Yesterday we pondered issues of sensitivity in light of the presence of children. Here’s another area where we should always show sensitivity – how do we come across when non-Christians are listening?
Here are some areas to ponder –
1. How do we refer to them? I imagine a non-christian listening in to our preaching might be easily turned off if we aren’t careful how we refer to them. It seems like terminology such as pagan, heathen, outsiders, the spiritually dead and enemies of God might feel a bit harsh without some careful context setting. I tend to prefer terms like those who are not sure they are in God’s family, or just looking in from the outside, or visitors, or guests. Non–christians seems safe enough, but not if it is misunderstood. Understanding your context and your audience is vital here. How do you refer to the lost in your congregation?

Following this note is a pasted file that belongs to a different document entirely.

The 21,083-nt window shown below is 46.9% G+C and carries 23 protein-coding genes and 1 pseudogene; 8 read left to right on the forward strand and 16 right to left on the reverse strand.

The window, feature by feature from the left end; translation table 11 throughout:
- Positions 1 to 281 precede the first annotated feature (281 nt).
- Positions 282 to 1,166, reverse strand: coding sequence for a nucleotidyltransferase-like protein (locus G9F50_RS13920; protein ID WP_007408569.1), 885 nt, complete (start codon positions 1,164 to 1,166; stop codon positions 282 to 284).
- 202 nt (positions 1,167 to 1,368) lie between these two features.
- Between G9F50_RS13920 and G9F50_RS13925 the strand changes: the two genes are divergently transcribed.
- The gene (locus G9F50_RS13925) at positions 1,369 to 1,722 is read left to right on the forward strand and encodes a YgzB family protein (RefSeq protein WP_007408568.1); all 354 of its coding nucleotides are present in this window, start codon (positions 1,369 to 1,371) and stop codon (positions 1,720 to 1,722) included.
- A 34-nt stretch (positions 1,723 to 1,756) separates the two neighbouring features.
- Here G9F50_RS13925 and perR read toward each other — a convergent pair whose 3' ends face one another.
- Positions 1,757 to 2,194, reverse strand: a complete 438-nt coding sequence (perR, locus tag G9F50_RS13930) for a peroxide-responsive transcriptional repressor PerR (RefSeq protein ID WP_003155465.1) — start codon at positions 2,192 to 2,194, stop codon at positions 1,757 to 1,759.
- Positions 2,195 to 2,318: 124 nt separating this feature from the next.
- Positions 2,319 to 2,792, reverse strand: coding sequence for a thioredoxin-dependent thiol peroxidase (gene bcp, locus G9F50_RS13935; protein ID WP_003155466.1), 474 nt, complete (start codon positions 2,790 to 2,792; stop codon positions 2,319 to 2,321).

2. How do we refer to us? Just as coming across with derogatory labels is not a good idea, nor is it wise to refer to believers in a way that might unnecessarily offend. For instance, you know that we are righteous by the declaration of God based entirely on the person and atoning work of Christ. But calling believers righteous, or saints, is more likely to insinuate that others present are evil and that we think we are better than them. What I am saying is that we need to be careful since visitors will almost certainly misunderstand careless references.
3. How do we speak to Christians? We tend to think in terms of how to target the unsaved with our preaching, but what about when a message, or part of a message, is really aimed at believers? Probably not a good idea to tell the “outsiders” to stop listening. I tend to say who I am addressing, and encourage visitors to listen in since we have nothing to hide.
How do you handle these things?